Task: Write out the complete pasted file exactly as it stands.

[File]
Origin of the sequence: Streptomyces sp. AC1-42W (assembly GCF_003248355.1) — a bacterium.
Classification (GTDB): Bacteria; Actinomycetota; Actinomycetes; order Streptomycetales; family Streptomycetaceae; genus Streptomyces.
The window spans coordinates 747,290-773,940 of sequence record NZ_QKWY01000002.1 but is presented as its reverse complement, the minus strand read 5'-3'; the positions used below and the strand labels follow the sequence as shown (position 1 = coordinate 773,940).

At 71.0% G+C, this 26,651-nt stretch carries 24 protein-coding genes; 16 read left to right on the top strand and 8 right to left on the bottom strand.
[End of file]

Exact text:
Origin of the sequence: Streptomyces sp. AC1-42W (assembly GCF_003248355.1) — a bacterium.
Classification (GTDB): Bacteria; Actinomycetota; Actinomycetes; order Streptomycetales; family Streptomycetaceae; genus Streptomyces.
The window spans coordinates 747,290-773,940 of sequence record NZ_QKWY01000002.1 but is presented as its reverse complement, the minus strand read 5'-3'; the positions used below and the strand labels follow the sequence as shown (position 1 = coordinate 773,940).

At 71.0% G+C, this 26,651-nt stretch carries 24 protein-coding genes; 16 read left to right on the top strand and 8 right to left on the bottom strand.